Working towards a sustainable food supply

Photo: by Kate Trysh on Unsplash

Food demand is projected to significantly increase anywhere between 59% to 98% by 2050, Harvard Business Review reports. Sustainable food growth is essential for humanity’s health and survival, and the need to increase global food supplies is an urgent one. While food security is a complex issue, vast improvements can be made by being smart with our resources and working to keep the energy used in food production to a minimum — therefore causing as little harm to the land, water, and air as possible. Ultimately, eating locally-grown and organic as much as you can will be best for your body, the earth, and fellow human beings.  

The problem with energy use in food production

Energy is used to produce our food at each stage of the journey — from growth, production, processing, transportation, and handling. Some food types, however, require more energy than others. For example, conventional farming relies on fertilizers and fossil fuels, whereas organic uses solar energy. A major way energy could be used more efficiently is by changing how we use fertilizer. America uses massive quantities of fertilizer primarily on corn used for biofuel and livestock feed: it doesn’t directly benefit our food supply. Food production could increase by 30% if fertilizers were instead used on nutrient-poor soil for food production. The biggest use of energy in food production, however, is attributed to the demand for meat and dairy. Raising animals requires huge amounts of food and water, so much so that it’s been established that shifting all crops grown for animal feed to human food could increase food availability by 54%.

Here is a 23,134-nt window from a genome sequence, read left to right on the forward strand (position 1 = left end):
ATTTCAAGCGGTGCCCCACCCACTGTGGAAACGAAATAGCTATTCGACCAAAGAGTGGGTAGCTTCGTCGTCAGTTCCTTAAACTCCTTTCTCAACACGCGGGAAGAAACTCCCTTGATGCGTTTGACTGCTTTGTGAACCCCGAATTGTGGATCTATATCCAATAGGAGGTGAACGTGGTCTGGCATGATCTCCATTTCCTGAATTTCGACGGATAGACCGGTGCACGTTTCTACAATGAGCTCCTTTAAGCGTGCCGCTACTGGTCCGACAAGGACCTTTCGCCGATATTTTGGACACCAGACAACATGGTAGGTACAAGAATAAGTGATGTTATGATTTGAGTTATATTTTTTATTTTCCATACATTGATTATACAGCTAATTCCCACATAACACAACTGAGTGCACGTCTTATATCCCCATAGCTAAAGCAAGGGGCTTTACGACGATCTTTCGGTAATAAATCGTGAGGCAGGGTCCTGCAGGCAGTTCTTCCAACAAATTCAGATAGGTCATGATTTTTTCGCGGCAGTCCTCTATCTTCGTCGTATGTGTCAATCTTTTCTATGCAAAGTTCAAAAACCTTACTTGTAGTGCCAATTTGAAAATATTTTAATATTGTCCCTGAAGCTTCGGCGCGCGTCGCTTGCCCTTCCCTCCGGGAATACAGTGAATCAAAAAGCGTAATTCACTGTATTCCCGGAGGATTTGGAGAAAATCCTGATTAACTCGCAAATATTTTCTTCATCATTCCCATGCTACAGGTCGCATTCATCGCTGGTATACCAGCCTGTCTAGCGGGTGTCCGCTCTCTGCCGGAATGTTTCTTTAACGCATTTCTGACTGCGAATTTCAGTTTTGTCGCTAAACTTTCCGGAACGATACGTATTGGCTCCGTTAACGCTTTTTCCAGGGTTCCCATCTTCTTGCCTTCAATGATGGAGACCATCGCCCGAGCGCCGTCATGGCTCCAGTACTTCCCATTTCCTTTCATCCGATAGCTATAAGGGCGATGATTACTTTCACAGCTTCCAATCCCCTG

Organic, local produce

The solution lies in organic, local food grown without GMO seeds, fertilizers, pesticides, and other chemicals. Fresh, local food is tastier, more nutritious, more sustainable, and supports the community. Comprise your diet mostly of whole, fresh foods and keep meat as a luxury rather than a necessity to minimize your diet-related carbon footprint. It is estimated that food supply would increase by 27% if people simply halved their meat consumption. Small farms also often harvest produce by hand, therefore avoiding the use of diesel tractors.

So, support your local farmers! Buy from them as much as you can afford to — even if it’s just a few items a week. Your dollar is your vote and by making the choice to buy sustainably-grown food you can be part of wider change to the food industry and food supply.